centerlogobigAAD logo

enarzh-CNnlfrdehiplrues
Art

When the Soviet Union collapsed in 1991, pundits offered a variety of reasons for its failure: economic, political, military. Few thought to add a fourth, more elusive cause: the regime’s total loss of credibility.

This hard-to-measure process had started in 1956, when Premier Nikita Khrushchev gave his so-called secret speech to party leaders, in which he denounced Josef Stalin’s purges and officially revealed the existence of the gulag prison system. Not long afterward, Boris Pasternak allowed his suppressed novel “Doctor Zhivago” to be published in the West, tearing another hole in the Iron Curtain. Then, in 1962, the literary magazine Novy Mir caused a sensation with a novella set in the gulag by an unknown author named Aleksandr Isayevich Solzhenitsyn.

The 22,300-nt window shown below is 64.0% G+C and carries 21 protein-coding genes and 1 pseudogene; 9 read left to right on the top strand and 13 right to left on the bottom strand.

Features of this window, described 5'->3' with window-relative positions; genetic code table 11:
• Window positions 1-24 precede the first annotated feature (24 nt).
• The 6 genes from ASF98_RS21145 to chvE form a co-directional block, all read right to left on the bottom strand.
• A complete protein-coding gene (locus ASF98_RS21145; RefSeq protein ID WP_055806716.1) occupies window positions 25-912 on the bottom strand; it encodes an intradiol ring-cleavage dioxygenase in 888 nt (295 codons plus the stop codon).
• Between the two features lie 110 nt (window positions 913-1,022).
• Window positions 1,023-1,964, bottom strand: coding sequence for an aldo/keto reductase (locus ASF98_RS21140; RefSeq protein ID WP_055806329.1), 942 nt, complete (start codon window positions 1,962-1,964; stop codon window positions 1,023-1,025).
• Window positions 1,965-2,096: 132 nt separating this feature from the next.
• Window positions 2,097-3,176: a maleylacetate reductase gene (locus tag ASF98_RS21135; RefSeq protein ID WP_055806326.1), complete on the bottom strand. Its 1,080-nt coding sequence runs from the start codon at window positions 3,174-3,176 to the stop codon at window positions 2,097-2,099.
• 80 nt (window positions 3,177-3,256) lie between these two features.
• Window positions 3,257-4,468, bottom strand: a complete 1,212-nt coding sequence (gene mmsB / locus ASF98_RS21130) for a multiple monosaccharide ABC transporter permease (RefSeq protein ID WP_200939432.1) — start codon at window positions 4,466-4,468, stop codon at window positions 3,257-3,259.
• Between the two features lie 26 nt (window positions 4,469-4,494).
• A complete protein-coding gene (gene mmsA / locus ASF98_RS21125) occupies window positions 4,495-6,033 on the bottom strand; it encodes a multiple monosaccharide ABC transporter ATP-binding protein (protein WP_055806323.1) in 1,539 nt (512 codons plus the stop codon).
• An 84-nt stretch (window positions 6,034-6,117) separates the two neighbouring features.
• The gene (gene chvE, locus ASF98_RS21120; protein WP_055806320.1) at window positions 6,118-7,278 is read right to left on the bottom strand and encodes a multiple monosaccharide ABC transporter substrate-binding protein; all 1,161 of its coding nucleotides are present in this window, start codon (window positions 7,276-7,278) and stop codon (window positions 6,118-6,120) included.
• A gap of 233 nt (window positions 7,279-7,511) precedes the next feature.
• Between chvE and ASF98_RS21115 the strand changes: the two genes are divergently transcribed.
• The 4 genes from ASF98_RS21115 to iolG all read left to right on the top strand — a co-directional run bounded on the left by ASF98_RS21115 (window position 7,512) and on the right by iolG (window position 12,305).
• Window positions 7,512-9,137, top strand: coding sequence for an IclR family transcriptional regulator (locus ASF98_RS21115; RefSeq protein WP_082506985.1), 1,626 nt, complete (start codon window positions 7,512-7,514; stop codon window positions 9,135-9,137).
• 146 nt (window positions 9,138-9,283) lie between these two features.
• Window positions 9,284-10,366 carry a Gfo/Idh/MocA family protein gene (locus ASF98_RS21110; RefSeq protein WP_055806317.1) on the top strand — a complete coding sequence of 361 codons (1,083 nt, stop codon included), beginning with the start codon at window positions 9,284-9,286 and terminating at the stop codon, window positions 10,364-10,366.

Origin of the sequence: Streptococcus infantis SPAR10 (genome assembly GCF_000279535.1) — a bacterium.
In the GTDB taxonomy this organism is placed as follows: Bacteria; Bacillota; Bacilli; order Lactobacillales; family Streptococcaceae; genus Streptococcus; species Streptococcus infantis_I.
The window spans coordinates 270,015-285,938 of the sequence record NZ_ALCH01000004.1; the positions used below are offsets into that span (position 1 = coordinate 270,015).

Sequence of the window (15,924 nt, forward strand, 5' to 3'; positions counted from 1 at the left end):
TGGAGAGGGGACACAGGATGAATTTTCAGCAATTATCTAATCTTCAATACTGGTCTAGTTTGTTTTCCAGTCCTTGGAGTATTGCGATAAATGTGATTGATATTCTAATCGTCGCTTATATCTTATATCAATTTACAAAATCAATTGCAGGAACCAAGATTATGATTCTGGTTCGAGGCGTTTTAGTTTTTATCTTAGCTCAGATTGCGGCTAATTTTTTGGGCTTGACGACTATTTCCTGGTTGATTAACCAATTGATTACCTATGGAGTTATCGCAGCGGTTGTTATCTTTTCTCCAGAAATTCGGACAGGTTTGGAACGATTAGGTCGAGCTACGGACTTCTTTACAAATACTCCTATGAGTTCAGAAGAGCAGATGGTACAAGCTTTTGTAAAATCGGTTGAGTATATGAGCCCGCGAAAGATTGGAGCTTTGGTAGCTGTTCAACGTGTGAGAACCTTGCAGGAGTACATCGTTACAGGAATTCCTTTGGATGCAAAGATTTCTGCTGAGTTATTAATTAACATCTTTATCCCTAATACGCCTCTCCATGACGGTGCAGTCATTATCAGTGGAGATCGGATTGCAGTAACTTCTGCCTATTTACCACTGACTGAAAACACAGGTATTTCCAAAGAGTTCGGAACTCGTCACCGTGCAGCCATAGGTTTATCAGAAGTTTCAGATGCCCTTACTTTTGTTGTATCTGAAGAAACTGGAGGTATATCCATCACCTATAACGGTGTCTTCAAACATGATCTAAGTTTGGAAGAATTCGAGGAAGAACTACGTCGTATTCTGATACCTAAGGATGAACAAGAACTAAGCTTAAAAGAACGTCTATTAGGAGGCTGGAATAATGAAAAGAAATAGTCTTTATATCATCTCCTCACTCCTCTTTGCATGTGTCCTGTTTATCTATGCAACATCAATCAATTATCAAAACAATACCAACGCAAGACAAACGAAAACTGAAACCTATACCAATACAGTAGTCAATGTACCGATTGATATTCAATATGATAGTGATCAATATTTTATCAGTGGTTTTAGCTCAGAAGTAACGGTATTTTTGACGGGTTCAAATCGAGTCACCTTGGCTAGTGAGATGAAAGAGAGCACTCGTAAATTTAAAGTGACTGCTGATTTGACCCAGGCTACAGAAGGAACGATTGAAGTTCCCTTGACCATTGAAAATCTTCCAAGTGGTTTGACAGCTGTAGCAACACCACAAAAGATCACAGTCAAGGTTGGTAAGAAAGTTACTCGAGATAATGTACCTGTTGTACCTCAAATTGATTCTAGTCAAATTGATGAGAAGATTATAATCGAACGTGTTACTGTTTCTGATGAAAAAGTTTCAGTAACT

That novella, “A Day in the Life of Ivan Denisovich,” took the country, and then the world, by storm. In crisp, clear prose, it told the story of a simple man’s day in a labor camp, where he stoically endured endless injustices. It was so incendiary that, when it appeared, many Soviet readers thought that government censorship had been abolished. 

To read more on The New York Times:

https://www.nytimes.com/2018/12/11/opinion/solzhenitsyn-soviet-union-putin.html

Screen Shot 2018 12 02 at 15.12.22

You may also like to read:

*  A Soldier's Story in Notebooks 

*  Prosecution for Satire

*  The Master of Fear

 

About the Author

AAD REPORTS

AAD REPORTS

AAD REPORTS   Reports, news and opinion from Art-Antiques-Design.com